Make sure you get Swype, it is way better than touch wiz keyboard swipe app

    Get the cover that folds over the front. That way you dont have to get a screen protector. And when you open the flap, the phone automatically turns on, and when you close it, it turns off. Best feature ever. and the phone isnt slippery when you have the cover folded over.

    The battery life sucks. i can only make it until 6 pm before i have to charge my phone, i use my phone pretty heavily each day but come on man, it’s 2012. Time for some battery technology upgrade.

    Other than that they phone is great. Google maps is awsome, and as a back up i use Waze.

      • End User
      • 7 years ago

      You did not read the full article. He went with a Galaxy Nexus.

      • TheMonkeyKing
      • 7 years ago

      Got an Amazon link to the cover?

        • derFunkenstein
        • 7 years ago

        The only one I can find is this, which replaces the battery door.

        [url<]http://www.amazon.com/Flip-Cover-EFC-1G6FBE-i9300-Galaxy/dp/B0080CXR8M[/url<] It makes no mention of auto-unlock/auto-sleep magnets, though. The case for my Nexus 7 has them and they're AWESOME. Flip open the front and the tablet wakes up. It'd be nice for a phone, too, particularly if it snapped shut.

      • djayjp
      • 7 years ago

      I suspect the reason your battery life might be so horrendous is that it may be your phone is not going into a deep sleep mode as it’s not truly in a lock state so it never really powers down. Try manually locking it from now on rather than relying on the proximity sensor. Hopefully it works!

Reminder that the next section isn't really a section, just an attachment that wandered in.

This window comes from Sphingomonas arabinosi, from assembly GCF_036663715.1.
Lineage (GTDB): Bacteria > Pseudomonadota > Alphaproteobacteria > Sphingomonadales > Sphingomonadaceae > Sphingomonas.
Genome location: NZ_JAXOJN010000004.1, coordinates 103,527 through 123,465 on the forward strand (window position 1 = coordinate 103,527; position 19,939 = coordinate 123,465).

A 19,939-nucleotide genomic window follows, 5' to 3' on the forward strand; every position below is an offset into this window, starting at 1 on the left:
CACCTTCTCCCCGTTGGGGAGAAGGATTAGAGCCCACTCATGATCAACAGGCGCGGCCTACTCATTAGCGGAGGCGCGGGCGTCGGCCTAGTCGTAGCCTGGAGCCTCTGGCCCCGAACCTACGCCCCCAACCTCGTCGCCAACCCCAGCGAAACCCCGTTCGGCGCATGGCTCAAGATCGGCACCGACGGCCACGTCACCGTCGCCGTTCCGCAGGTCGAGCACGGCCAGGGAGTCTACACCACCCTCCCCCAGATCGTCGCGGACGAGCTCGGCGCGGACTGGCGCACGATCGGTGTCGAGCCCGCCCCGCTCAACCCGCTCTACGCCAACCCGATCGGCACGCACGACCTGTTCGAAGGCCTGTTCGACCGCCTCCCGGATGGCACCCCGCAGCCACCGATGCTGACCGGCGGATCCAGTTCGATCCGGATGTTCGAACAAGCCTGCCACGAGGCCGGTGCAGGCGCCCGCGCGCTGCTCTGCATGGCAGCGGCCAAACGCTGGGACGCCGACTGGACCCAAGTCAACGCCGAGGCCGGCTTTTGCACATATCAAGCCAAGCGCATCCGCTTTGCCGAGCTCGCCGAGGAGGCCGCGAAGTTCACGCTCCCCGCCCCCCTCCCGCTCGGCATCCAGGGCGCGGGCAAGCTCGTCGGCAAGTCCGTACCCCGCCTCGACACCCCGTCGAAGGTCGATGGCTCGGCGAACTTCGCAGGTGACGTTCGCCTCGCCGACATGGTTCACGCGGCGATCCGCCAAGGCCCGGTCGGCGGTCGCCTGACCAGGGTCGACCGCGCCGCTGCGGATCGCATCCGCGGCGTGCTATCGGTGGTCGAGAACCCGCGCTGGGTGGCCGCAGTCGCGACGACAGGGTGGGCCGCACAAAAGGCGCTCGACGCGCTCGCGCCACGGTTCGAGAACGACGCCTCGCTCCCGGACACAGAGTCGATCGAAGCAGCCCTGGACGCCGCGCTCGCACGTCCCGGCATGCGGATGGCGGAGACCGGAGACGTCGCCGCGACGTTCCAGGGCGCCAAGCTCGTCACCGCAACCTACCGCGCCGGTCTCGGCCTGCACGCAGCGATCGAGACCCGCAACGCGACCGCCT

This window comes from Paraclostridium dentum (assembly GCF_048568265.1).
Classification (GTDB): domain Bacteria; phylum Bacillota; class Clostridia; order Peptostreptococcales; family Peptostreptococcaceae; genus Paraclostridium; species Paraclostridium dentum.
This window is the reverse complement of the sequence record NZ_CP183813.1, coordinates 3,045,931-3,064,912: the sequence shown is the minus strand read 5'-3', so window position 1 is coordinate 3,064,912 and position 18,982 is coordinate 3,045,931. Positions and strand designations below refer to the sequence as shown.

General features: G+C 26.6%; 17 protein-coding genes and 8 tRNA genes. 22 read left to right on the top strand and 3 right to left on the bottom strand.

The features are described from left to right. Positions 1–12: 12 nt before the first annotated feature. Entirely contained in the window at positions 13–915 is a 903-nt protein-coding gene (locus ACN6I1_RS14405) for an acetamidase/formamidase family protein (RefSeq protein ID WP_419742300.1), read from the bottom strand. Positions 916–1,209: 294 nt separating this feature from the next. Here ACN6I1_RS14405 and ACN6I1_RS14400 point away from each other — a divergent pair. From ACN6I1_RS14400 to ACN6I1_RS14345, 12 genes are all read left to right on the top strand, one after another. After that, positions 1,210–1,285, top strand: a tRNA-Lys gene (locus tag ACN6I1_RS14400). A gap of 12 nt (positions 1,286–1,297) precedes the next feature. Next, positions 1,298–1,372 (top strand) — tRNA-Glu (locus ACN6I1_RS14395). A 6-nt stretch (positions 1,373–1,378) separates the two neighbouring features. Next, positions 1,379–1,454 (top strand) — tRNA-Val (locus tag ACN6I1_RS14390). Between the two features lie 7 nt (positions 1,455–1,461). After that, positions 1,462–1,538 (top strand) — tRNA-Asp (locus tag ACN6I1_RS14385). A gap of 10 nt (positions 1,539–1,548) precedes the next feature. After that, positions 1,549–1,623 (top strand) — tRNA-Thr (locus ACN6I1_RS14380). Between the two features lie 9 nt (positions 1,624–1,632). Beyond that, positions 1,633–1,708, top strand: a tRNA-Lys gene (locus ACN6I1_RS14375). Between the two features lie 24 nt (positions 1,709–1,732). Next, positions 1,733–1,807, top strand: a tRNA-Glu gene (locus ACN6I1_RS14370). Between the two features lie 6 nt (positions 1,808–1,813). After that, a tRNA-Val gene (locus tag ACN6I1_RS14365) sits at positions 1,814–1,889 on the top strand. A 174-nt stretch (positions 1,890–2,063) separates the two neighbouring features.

• Kaleid
      • 7 years ago

      This isn’t odd at all. Everything latest and they will always require tons of energy.

      4 cores…for a PHONE?

    • jjj
    • 7 years ago

    Good idea with the 240FPS cam but no benchmarks is no fun,not that it matters in this case since the device has been out for some time and with quad Krait devices about to show up ,it’s already outdated.

      • yokem55
      • 7 years ago

      Benchmarks would be a little tricky. The version of the GS3 for US carriers uses the Qualcomm S4 SOC, while the rest of the world uses the Exynos 4. Not sure which version Geoff tested here, but while both SOC’s are plenty fast, the numbers wouldn’t be perfectly lined up to what a buyer might be expecting.

        • JoJoBoy
        • 7 years ago

        This is true that there are two versions of the phone but Geoff makes it clear he is using the North American 4g LTE with the Qualcomm S4 SOC. Benchmarks would have been nice but may have been difficult to compare with a limited number of handsets available to Geoff.

      • Darkmage
      • 7 years ago

      I disagree. Benchmarks are effectively arguing about minutiae. Does it really matter if you score 5433 using Smartphone Xtreme Tester Suite 1.3 versus only 5122 on an HTC One? For a multifunction consumer device where you don’t compute much more complicated than the tip at a restaurant, does it really matter how many operations per second you’re completing?

      He rightly concentrated more on the experience than on the numbers. If Krait gives a better experience, spiffy. But if all it does is increase a benchmark score… meh.

    • dpaus
    • 7 years ago

    [quote<]an all-important update to the latest Jelly Bean version of Android. That's coming soon, we hear...[/quote<] I can't help but wonder if Samsung will be able to justify the work required to complete and do that in the face of an all-out embargo on Galaxy phones in the U.S. And on that topic, I trust you've sent your apology check to Apple for buying a rip-off product?

      • trackerben
      • 7 years ago

      It’s the manufacturer and/or seller not the consumers who is at fault in these kinds of cases. You might have been thinking of consumers convicted of possessing banned drugs.

        • dpaus
        • 7 years ago